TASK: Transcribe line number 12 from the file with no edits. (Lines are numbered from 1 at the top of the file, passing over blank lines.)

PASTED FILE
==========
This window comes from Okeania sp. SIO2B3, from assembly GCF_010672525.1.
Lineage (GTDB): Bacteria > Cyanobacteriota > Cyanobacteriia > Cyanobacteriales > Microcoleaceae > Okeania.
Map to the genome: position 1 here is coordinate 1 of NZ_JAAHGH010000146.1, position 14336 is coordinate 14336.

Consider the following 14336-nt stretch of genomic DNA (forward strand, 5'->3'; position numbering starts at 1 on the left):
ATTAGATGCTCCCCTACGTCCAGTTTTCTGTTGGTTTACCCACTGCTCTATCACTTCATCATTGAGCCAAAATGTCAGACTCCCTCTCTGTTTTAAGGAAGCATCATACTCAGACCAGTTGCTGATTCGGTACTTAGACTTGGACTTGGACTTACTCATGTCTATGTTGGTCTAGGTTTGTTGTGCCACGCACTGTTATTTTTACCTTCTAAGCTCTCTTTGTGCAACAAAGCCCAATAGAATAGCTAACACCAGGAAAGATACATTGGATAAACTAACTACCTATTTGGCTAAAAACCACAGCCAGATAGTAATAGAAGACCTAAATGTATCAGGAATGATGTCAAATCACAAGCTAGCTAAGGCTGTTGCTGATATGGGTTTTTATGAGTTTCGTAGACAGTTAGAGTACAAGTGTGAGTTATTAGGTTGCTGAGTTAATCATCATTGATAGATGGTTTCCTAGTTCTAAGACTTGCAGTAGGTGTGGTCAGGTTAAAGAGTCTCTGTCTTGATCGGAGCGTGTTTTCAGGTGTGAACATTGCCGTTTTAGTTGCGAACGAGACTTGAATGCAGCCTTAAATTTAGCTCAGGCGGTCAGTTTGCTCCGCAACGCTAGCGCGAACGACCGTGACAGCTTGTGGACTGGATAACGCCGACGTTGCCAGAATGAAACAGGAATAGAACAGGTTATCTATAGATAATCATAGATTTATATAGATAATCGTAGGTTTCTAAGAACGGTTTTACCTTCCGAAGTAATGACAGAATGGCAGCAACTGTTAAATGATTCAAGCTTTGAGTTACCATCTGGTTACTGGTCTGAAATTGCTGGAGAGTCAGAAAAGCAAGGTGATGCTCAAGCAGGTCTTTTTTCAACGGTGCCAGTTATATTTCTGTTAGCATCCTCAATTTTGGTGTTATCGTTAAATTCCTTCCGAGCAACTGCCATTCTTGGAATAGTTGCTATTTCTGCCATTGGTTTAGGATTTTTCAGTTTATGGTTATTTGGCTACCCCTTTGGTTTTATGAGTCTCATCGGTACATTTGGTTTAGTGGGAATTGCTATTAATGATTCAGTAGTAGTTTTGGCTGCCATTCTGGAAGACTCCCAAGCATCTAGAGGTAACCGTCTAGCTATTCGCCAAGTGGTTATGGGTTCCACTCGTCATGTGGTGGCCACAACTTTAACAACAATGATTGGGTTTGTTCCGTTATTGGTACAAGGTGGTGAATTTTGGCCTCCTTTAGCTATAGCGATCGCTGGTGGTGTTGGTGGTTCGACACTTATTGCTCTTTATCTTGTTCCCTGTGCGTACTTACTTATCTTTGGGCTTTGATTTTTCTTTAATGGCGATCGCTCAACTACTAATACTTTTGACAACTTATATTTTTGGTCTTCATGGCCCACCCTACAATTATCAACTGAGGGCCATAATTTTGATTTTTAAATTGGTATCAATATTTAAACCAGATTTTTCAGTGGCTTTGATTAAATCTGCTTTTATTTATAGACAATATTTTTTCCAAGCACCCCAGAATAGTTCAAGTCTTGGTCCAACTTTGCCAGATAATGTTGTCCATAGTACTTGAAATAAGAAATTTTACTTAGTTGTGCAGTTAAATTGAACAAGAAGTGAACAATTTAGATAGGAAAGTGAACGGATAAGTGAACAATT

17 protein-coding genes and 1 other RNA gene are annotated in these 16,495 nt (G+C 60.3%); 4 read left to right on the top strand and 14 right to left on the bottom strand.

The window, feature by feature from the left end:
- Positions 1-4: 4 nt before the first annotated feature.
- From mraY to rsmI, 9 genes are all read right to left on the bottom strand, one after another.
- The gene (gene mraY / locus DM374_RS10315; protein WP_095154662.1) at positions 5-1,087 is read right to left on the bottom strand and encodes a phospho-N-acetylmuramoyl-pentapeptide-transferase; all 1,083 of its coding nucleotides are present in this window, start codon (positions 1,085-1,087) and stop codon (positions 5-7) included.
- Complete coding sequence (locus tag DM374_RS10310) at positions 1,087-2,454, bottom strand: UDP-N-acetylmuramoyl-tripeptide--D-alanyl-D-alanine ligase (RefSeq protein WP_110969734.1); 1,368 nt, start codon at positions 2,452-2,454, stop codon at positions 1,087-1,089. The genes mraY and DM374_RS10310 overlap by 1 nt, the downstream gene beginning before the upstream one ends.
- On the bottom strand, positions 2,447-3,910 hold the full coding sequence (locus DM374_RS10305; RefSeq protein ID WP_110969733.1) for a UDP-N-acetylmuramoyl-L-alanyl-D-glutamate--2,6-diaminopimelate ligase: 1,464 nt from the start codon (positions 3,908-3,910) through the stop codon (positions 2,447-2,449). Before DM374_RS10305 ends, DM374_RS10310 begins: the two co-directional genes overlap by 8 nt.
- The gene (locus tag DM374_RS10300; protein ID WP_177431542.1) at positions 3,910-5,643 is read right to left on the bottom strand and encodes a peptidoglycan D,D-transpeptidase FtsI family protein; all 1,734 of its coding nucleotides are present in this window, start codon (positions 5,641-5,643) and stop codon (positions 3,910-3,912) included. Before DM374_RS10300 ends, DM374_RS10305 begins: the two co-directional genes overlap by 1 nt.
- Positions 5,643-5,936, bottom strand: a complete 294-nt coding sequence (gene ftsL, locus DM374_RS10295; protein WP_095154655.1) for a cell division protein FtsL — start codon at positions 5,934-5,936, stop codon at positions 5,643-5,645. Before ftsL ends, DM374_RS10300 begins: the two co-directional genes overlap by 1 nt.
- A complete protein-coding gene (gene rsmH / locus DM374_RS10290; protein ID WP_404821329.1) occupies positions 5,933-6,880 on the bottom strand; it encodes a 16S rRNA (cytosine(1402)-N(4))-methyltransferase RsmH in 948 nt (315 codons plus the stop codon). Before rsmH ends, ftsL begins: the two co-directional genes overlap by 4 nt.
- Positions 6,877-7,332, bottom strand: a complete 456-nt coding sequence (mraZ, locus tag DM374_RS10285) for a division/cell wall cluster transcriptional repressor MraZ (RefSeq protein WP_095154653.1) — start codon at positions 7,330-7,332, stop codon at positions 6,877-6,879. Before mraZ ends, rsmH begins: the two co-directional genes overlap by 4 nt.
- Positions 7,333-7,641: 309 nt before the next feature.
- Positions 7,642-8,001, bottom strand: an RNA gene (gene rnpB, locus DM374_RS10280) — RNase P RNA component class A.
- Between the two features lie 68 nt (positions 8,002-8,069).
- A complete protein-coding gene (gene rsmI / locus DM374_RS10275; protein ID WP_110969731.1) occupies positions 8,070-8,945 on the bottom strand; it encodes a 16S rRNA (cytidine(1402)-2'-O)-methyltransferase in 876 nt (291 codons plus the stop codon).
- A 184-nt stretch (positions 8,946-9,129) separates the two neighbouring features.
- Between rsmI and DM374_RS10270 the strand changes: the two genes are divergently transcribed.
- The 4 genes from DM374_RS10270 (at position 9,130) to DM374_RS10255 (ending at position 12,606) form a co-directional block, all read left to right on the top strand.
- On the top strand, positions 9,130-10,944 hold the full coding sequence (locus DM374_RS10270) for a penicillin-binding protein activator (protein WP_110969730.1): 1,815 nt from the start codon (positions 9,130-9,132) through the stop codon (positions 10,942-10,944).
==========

- On the bottom strand, positions 2,447-3,910 hold the full coding sequence (locus DM374_RS10305; RefSeq protein ID WP_110969733.1) for a UDP-N-acetylmuramoyl-L-alanyl-D-glutamate--2,6-diaminopimelate ligase: 1,464 nt from the start codon (positions 3,908-3,910) through the stop codon (positions 2,447-2,449). Before DM374_RS10305 ends, DM374_RS10310 begins: the two co-directional genes overlap by 8 nt.